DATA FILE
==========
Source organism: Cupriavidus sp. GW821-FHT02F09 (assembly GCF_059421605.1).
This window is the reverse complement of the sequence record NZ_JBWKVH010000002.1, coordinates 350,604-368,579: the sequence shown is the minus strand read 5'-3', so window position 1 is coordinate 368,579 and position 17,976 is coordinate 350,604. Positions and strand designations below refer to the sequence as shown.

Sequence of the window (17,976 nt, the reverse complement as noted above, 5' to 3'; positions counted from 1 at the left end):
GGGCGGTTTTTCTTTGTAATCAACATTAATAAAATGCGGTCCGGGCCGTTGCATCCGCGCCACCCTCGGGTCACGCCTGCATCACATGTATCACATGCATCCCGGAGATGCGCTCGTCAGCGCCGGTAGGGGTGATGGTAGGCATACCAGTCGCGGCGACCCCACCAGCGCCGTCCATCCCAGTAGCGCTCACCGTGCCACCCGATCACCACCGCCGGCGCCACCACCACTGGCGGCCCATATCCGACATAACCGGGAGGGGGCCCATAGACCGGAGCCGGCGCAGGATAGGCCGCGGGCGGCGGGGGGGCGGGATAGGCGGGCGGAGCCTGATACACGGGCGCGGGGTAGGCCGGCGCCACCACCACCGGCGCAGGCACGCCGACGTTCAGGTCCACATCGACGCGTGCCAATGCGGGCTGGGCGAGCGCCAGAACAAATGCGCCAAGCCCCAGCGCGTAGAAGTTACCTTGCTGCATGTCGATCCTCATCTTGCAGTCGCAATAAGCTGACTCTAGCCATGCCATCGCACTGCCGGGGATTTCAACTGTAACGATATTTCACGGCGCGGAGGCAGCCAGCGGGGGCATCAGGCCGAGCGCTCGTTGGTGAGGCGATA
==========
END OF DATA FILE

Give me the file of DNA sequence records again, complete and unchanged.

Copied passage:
Source organism: Cupriavidus sp. GW821-FHT02F09 (assembly GCF_059421605.1).
This window is the reverse complement of the sequence record NZ_JBWKVH010000002.1, coordinates 350,604-368,579: the sequence shown is the minus strand read 5'-3', so window position 1 is coordinate 368,579 and position 17,976 is coordinate 350,604. Positions and strand designations below refer to the sequence as shown.

Sequence of the window (17,976 nt, the reverse complement as noted above, 5' to 3'; positions counted from 1 at the left end):
GGGCGGTTTTTCTTTGTAATCAACATTAATAAAATGCGGTCCGGGCCGTTGCATCCGCGCCACCCTCGGGTCACGCCTGCATCACATGTATCACATGCATCCCGGAGATGCGCTCGTCAGCGCCGGTAGGGGTGATGGTAGGCATACCAGTCGCGGCGACCCCACCAGCGCCGTCCATCCCAGTAGCGCTCACCGTGCCACCCGATCACCACCGCCGGCGCCACCACCACTGGCGGCCCATATCCGACATAACCGGGAGGGGGCCCATAGACCGGAGCCGGCGCAGGATAGGCCGCGGGCGGCGGGGGGGCGGGATAGGCGGGCGGAGCCTGATACACGGGCGCGGGGTAGGCCGGCGCCACCACCACCGGCGCAGGCACGCCGACGTTCAGGTCCACATCGACGCGTGCCAATGCGGGCTGGGCGAGCGCCAGAACAAATGCGCCAAGCCCCAGCGCGTAGAAGTTACCTTGCTGCATGTCGATCCTCATCTTGCAGTCGCAATAAGCTGACTCTAGCCATGCCATCGCACTGCCGGGGATTTCAACTGTAACGATATTTCACGGCGCGGAGGCAGCCAGCGGGGGCATCAGGCCGAGCGCTCGTTGGTGAGGCGATA